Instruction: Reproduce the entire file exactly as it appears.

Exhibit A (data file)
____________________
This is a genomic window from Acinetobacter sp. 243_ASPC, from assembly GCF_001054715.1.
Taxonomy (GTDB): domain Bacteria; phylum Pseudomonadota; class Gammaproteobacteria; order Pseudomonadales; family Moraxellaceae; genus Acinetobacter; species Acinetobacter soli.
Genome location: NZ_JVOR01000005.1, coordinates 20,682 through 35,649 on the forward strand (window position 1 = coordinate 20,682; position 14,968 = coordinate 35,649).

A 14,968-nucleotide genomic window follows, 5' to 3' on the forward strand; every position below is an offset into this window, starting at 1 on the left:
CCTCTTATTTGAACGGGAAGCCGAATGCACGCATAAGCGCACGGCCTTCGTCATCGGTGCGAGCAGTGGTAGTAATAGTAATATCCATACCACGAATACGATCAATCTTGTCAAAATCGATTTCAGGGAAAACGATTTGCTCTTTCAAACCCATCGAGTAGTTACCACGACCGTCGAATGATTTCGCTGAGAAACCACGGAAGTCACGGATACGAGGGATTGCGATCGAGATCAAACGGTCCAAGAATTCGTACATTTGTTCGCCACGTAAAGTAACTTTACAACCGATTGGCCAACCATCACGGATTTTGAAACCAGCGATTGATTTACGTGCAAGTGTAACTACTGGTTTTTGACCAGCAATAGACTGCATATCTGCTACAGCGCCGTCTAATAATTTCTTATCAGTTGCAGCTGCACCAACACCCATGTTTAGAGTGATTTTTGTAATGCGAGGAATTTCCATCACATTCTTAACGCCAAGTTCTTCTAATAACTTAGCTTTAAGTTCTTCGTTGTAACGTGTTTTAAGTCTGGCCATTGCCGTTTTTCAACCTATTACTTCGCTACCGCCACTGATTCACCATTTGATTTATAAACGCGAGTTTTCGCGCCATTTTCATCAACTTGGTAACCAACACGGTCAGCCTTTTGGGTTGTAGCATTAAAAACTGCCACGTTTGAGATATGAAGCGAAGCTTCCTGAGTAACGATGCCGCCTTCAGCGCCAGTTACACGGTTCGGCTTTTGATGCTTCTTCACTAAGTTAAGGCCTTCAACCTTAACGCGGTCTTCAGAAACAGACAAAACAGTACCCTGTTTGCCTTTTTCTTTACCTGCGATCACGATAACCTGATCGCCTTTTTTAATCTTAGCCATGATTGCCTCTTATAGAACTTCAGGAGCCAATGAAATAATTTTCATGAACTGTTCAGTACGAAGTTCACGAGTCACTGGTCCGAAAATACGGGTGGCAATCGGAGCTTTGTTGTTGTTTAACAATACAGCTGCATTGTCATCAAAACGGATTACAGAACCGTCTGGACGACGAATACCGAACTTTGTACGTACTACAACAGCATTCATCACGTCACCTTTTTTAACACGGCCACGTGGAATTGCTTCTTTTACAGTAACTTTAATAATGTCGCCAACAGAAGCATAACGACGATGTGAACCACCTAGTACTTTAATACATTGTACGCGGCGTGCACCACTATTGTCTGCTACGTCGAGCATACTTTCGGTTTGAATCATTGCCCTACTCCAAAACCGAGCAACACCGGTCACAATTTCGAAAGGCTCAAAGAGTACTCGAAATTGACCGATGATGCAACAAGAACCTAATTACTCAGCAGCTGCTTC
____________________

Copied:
This is a genomic window from Acinetobacter sp. 243_ASPC, from assembly GCF_001054715.1.
Taxonomy (GTDB): domain Bacteria; phylum Pseudomonadota; class Gammaproteobacteria; order Pseudomonadales; family Moraxellaceae; genus Acinetobacter; species Acinetobacter soli.
Genome location: NZ_JVOR01000005.1, coordinates 20,682 through 35,649 on the forward strand (window position 1 = coordinate 20,682; position 14,968 = coordinate 35,649).

A 14,968-nucleotide genomic window follows, 5' to 3' on the forward strand; every position below is an offset into this window, starting at 1 on the left:
CCTCTTATTTGAACGGGAAGCCGAATGCACGCATAAGCGCACGGCCTTCGTCATCGGTGCGAGCAGTGGTAGTAATAGTAATATCCATACCACGAATACGATCAATCTTGTCAAAATCGATTTCAGGGAAAACGATTTGCTCTTTCAAACCCATCGAGTAGTTACCACGACCGTCGAATGATTTCGCTGAGAAACCACGGAAGTCACGGATACGAGGGATTGCGATCGAGATCAAACGGTCCAAGAATTCGTACATTTGTTCGCCACGTAAAGTAACTTTACAACCGATTGGCCAACCATCACGGATTTTGAAACCAGCGATTGATTTACGTGCAAGTGTAACTACTGGTTTTTGACCAGCAATAGACTGCATATCTGCTACAGCGCCGTCTAATAATTTCTTATCAGTTGCAGCTGCACCAACACCCATGTTTAGAGTGATTTTTGTAATGCGAGGAATTTCCATCACATTCTTAACGCCAAGTTCTTCTAATAACTTAGCTTTAAGTTCTTCGTTGTAACGTGTTTTAAGTCTGGCCATTGCCGTTTTTCAACCTATTACTTCGCTACCGCCACTGATTCACCATTTGATTTATAAACGCGAGTTTTCGCGCCATTTTCATCAACTTGGTAACCAACACGGTCAGCCTTTTGGGTTGTAGCATTAAAAACTGCCACGTTTGAGATATGAAGCGAAGCTTCCTGAGTAACGATGCCGCCTTCAGCGCCAGTTACACGGTTCGGCTTTTGATGCTTCTTCACTAAGTTAAGGCCTTCAACCTTAACGCGGTCTTCAGAAACAGACAAAACAGTACCCTGTTTGCCTTTTTCTTTACCTGCGATCACGATAACCTGATCGCCTTTTTTAATCTTAGCCATGATTGCCTCTTATAGAACTTCAGGAGCCAATGAAATAATTTTCATGAACTGTTCAGTACGAAGTTCACGAGTCACTGGTCCGAAAATACGGGTGGCAATCGGAGCTTTGTTGTTGTTTAACAATACAGCTGCATTGTCATCAAAACGGATTACAGAACCGTCTGGACGACGAATACCGAACTTTGTACGTACTACAACAGCATTCATCACGTCACCTTTTTTAACACGGCCACGTGGAATTGCTTCTTTTACAGTAACTTTAATAATGTCGCCAACAGAAGCATAACGACGATGTGAACCACCTAGTACTTTAATACATTGTACGCGGCGTGCACCACTATTGTCTGCTACGTCGAGCATACTTTCGGTTTGAATCATTGCCCTACTCCAAAACCGAGCAACACCGGTCACAATTTCGAAAGGCTCAAAGAGTACTCGAAATTGACCGATGATGCAACAAGAACCTAATTACTCAGCAGCTGCTTC